Gordon Kraft, professor of electrical and computer engineering, received an Excellence in Teaching Award. Perry Smith, Photographic Services.
For most engineers, their brief time in school is a blur of busy studying, learning, and new experiences. For every one, however, there are fond memories of individual teachers who went the extra step to provide students with skills, insights, and sometimes even new ways to view and appreciate the world.
“These are the teachers whom students often find themselves thinking of at many stages in their careers, remembering their guidance in tough times and at moments of success as well,” recalls John Canfield ’95, an electrical engineer and UNH graduate. “Professor Kraft is one of those teachers.”
For 34 years, Kraft has been the kind of professor with whom students would eagerly sign up for any class he taught, knowing ahead of time that it would be a valuable learning experience regardless of the specific topic.
The author of more than 40 articles and book chapters and winner of multiple, large grants from the National Science Foundation, Kraft possesses the rare talent for making challenging subjects like neural networks and optimal control systems accessible and rewarding to the average student. “He has an amazing ability to deliver not just the textbook math, but also a true intuitive understanding and motivation for the subject,” Canfield avers.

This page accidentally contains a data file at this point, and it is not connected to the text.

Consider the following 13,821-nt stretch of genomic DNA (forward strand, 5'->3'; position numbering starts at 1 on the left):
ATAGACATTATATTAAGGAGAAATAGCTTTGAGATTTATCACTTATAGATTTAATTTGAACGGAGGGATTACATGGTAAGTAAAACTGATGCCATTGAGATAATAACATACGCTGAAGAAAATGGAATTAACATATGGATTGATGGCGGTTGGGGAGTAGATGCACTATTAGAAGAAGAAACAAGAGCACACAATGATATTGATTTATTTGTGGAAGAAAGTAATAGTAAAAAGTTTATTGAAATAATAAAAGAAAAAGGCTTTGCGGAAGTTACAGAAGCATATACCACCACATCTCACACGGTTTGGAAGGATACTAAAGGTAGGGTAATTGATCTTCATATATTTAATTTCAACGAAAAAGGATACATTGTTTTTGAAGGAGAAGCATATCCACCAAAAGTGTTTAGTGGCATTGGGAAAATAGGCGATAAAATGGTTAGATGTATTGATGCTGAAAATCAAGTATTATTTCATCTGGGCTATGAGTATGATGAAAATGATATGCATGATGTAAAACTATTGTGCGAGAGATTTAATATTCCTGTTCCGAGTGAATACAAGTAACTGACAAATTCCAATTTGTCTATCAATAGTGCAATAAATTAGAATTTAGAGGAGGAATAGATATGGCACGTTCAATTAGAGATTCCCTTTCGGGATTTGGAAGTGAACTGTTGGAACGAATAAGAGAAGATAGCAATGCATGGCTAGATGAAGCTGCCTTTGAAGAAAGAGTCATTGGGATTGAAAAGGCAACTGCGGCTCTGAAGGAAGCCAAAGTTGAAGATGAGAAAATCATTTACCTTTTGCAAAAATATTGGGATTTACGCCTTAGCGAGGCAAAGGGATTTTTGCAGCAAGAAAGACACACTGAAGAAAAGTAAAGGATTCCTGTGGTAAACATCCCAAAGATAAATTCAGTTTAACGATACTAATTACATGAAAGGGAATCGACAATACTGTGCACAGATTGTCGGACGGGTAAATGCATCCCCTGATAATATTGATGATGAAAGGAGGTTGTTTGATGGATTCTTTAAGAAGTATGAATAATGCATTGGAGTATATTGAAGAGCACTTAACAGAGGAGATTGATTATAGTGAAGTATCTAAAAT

Kraft is a quintessential hands-on educator who co-directed his department’s Robotics Laboratory for six years and avidly supports student projects—even helping out to secure parts and funding to ensure their success. With student Jake Aho ’11, Kraft organized the 2009 and 2010 energy conferences at UNH that drew students and professionals from around New Hampshire to explore alternate energy sources.
The proud father and grandfather of three daughters and two grandchildren has won his department’s teaching award so often it would be understandable if they simply named it after him.
A true student advocate—whether helping a struggling student or sharing wisdom that helps in making career decisions—Kraft is one control systems expert for whom there simply can’t be too much positive feedback. He deserves every bit.